A device developed at the MIT Computer Science and Artificial Intelligence Laboratory (MIT CSAIL) was recently updated to identify and distinguish between individuals using radio-frequency signals. The technology could potentially help retirement homes and assisted living centers anticipate a COVID-19 outbreak. The best part? It doesn't compromise privacy.
The MIT CSAIL researchers, led by professor Dina Katabi, have actually been working on the radio-frequency re-identification (RF-ReID) system for several years and have previously proven its ability to reliably measure vital signs like heart rate and breathing. This week MIT CSAIL reported that the team published a new paper to show they can uniquely identify a person they’ve monitored before, from a larger set of upwards of 40 different subjects, all while protecting the individuals' privacy.
So theoretically the RF-ReID system could be used to track changes in residents' vital signs and alert care staff if multiple (anonymized) individuals have had labored breathing or reduced heart rates, and encourage a round of COVID-19 testing.
“The new invention allows us to identify measurements from the same person, but without collecting identifying private information about them, including their appearance,” Katabi said.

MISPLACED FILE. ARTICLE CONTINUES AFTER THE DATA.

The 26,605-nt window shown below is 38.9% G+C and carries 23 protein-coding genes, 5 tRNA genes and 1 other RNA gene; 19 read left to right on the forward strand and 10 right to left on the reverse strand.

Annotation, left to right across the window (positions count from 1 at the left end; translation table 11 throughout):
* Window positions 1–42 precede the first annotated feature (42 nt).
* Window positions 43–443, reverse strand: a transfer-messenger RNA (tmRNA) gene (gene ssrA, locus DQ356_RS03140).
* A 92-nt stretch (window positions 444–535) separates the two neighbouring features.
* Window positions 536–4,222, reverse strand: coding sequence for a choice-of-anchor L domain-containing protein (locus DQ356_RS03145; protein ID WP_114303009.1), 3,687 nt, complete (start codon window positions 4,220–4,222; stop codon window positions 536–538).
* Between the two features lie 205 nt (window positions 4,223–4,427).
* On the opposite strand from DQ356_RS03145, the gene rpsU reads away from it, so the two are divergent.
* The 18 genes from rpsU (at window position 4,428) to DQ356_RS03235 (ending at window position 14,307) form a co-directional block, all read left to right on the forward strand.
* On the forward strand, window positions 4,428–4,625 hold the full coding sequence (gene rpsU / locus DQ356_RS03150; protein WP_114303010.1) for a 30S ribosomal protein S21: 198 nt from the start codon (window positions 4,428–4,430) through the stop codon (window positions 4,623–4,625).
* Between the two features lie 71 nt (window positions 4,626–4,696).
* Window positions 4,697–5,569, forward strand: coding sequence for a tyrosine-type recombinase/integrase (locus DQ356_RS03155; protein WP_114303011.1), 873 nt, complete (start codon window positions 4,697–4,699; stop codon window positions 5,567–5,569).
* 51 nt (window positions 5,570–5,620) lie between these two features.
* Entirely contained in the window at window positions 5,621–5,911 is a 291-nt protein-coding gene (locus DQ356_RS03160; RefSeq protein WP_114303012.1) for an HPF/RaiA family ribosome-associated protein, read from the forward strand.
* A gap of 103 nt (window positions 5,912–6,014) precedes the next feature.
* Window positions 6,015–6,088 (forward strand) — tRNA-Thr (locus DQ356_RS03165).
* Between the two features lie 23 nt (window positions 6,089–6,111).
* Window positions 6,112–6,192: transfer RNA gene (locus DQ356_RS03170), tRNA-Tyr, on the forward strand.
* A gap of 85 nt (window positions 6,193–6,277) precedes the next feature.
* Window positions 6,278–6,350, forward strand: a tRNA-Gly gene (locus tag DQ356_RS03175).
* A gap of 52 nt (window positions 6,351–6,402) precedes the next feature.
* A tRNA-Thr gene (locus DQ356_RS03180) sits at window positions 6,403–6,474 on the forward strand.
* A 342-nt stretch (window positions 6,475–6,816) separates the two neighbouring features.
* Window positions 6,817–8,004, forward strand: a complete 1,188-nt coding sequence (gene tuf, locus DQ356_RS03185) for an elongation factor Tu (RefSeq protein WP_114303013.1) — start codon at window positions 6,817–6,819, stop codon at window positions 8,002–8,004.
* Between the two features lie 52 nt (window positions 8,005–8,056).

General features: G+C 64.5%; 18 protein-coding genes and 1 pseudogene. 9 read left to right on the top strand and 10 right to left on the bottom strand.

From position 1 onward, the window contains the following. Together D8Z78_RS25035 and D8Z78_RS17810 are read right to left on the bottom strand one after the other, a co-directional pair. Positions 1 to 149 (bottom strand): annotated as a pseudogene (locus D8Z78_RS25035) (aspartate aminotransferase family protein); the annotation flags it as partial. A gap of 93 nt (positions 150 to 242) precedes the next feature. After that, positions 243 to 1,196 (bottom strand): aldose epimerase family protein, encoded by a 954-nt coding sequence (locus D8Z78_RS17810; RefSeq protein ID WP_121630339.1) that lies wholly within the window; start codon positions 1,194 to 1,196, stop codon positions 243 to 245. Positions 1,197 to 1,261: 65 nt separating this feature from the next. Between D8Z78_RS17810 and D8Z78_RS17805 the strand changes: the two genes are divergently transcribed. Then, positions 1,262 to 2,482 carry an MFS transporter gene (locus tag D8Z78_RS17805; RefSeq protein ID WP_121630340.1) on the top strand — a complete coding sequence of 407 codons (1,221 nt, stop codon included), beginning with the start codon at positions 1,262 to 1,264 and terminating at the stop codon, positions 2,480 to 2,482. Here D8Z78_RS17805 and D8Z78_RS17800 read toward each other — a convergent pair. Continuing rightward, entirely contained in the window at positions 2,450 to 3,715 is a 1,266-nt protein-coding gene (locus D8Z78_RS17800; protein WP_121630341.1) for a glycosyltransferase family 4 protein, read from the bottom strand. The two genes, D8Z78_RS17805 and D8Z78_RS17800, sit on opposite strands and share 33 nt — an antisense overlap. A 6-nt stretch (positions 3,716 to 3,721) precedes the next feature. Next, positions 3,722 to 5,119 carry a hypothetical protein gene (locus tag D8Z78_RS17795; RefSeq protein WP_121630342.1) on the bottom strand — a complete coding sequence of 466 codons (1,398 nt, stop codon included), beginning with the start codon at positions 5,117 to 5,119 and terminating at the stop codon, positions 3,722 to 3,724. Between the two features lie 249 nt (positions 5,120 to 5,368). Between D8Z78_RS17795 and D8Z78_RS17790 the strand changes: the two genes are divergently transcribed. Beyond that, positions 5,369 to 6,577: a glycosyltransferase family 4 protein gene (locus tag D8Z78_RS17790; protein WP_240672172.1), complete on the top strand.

What Makes Radio-Frequency Signals Better Than Other Surveillance Tech?
Scientists have tried other approaches for tracking measurements from the same person over time, like installing cameras or having residents walk around with wearable devices, but such approaches are impractical and don’t offer the same privacy guarantees as the radio-frequency re-identification system, Katabi said. Cameras, for instance, are inherently intrusive, and often fail when a person changes their clothes or appearance. Meanwhile, location-tracking collects a lot of sensitive data about people’s whereabouts, and only works if everyone remembers to keep the sensor or smartwatch on them at all times.
The RF-ReID system, on the other hand, is able to re-identify people using a range of qualities it infers from radio signals such as their body size, walking speed, and even walking style. The team used the system in 19 different homes and found that, after training it on more than 20 people, it could look at a new person and re-identify them after less than 10 seconds of physical activity. The image below is courtesy of MIT CSAIL.
Lijie Fan and Tianhong Li, the graduate students who developed the radio-frequency re-identification system, plan to adapt it to detect and track health problems in retirement homes and among high risk populations.
Katabi, Fan, and Li developed the project alongside visiting scholar Rongyao Fang, master’s student Rumen Hristov and postdoctoral associate Yuan Yuan.
The video below shows how the RF-ReID system works: